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David Cameron attacks Hilary Mantel’s “attack” on Kate Middleton – and is rightly attacked himself

By Peter Hoskin
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Just give me a few minutes while I read Hilary Mantel’s essay on the monarchy—transliterated from a speech she gave two weeks ago—for the London Review of Books…

…okay, I’ve done that now. Let’s talk.

It’s true that the essay puts the words “Kate Middleton” in close proximity to some rather severe descriptions, such as “jointed doll on which certain rags are hung” and “painfully thin” and “perfect plastic smile”. These descriptions are what have got the Daily Mail so upset.

But, when you read the essay in full, it’s clear that Mantel intends far more kindness to the Duchess than cruelty. Her overarching point seems to be that this is how we—the media mostly, and the public—regard our Royals; as subjects of flimsy fascination, to be loved, hated or derided based on superficialities. I mean, the essay even concludes with the line, “I’m asking us to back off and not be brutes”. This is an outpouring of great sympathy.

Which is one reason why David Cameron’s remarks on the subject—delivered from India—are not entirely welcome. “I think she writes great books,” he said of Mantel to the BBC, “but I think what she’s said about Kate Middleton is completely misguided, completely wrong.” And then he went on to praise the Princess as a “fantastic ambassador for Britain”. Sadly, none of this creates the impression that Mr Cameron has actually read the essay in the first place.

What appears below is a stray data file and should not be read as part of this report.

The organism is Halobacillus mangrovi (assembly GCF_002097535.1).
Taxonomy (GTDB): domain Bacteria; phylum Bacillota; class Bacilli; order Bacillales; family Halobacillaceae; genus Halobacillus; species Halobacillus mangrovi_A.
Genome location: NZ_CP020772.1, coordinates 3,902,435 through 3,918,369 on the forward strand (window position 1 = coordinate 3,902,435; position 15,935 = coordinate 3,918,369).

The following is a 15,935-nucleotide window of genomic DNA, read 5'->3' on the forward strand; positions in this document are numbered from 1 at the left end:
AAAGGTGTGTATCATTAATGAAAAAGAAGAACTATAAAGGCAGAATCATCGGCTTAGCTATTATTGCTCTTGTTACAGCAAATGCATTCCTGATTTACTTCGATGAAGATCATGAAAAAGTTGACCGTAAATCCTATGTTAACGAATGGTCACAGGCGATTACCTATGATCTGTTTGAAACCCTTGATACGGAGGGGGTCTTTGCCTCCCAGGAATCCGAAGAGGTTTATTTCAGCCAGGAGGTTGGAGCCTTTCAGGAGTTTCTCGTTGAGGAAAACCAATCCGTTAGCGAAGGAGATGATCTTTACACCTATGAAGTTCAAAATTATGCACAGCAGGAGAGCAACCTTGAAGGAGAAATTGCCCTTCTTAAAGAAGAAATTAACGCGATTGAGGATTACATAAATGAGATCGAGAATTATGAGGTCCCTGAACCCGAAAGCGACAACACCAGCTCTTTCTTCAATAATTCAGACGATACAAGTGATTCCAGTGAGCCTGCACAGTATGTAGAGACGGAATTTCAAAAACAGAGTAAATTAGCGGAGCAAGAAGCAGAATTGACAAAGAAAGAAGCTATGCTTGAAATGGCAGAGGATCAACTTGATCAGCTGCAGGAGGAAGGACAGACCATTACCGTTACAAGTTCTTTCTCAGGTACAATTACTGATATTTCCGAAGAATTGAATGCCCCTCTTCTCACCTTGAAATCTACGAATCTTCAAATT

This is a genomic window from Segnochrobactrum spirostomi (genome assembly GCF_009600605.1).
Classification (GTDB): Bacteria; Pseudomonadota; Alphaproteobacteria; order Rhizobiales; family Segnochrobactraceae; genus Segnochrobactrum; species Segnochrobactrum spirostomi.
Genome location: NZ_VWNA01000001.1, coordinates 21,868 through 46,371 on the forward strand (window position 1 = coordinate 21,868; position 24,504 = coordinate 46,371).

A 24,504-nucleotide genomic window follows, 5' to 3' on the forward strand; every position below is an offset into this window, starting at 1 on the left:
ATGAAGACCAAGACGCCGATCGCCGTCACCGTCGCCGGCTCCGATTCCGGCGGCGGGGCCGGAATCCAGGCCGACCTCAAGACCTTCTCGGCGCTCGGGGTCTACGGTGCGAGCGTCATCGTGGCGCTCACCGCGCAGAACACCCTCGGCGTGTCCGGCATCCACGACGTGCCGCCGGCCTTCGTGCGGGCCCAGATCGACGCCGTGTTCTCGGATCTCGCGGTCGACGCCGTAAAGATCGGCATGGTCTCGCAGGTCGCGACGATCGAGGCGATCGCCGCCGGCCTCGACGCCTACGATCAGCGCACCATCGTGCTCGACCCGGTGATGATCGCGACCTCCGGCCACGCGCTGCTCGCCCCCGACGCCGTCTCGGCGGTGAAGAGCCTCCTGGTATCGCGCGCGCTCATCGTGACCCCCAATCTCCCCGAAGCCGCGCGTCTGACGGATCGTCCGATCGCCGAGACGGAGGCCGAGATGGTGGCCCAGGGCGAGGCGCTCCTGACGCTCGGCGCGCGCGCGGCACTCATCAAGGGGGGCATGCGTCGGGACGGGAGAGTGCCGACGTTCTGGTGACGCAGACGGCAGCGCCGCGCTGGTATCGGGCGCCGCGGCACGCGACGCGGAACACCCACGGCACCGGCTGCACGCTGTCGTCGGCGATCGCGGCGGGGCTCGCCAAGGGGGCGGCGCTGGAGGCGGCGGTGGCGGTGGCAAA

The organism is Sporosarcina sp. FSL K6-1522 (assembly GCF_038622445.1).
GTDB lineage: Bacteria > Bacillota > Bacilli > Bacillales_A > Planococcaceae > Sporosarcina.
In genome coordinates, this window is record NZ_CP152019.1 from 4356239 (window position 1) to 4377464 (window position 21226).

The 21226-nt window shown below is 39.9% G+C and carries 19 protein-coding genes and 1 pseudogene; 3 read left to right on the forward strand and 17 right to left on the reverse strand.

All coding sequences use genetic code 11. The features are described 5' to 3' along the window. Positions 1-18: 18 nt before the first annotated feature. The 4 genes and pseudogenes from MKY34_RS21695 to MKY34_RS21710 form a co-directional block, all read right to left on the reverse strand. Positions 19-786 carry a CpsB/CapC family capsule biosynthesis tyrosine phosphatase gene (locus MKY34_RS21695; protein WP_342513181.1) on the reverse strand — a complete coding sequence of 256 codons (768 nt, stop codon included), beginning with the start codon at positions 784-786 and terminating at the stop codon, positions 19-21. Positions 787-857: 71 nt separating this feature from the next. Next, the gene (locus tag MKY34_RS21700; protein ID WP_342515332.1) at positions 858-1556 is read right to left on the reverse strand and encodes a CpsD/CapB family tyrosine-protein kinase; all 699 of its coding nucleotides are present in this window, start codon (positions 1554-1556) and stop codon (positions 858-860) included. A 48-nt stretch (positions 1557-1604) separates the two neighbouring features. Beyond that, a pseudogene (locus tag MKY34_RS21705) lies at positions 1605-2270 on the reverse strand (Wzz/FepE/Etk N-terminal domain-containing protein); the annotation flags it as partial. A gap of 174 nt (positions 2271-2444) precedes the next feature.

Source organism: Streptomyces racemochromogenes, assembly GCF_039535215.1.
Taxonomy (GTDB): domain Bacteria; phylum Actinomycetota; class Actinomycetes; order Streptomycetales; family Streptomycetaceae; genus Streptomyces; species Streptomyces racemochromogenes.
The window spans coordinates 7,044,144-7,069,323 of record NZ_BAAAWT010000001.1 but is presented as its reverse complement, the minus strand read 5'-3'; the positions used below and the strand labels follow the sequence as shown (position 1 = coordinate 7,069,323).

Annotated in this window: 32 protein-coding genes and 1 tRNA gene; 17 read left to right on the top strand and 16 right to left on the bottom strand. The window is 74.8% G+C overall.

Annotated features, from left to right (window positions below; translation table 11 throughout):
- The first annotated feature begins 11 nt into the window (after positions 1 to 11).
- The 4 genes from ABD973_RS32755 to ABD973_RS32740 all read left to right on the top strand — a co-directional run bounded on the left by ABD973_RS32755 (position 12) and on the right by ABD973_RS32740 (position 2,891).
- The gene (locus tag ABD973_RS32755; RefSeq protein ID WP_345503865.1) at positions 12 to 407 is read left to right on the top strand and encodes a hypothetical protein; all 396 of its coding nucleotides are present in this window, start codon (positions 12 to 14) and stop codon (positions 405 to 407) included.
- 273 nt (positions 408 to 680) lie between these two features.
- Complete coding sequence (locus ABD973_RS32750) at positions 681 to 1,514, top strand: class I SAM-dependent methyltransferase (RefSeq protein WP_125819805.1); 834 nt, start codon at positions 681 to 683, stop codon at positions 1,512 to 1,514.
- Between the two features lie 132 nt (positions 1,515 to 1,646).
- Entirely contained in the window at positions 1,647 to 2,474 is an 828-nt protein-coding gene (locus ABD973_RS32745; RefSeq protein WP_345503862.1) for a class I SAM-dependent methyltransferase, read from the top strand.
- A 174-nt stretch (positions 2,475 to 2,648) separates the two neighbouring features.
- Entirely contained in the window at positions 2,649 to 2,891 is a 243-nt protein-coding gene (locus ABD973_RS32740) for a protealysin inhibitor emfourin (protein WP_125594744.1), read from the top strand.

But there’s another reason, too, and it’s one captured by Tom Chivers in a punchy blog-post this afternoon: should a Prime Minister really be commenting on stuff like this, particularly when he’s half-way through an important trip to India? Politicians do not have to comment on everything, even when journalists press them to. As Chivers says, there’s always the option—albeit rarely used— of saying “I have no idea and I don’t care”.

The prime ministerial bully pulpit is a powerful tool that can, and should, be used in some cases. But what we’ve seen today is a Prime Minister fuelling the vilification of an author, over an issue that doesn’t clearly relate to politics or politicians, and on a weak basis. If only one person is turned away from Hilary Mantel’s books because of his comments, it will be one too many.


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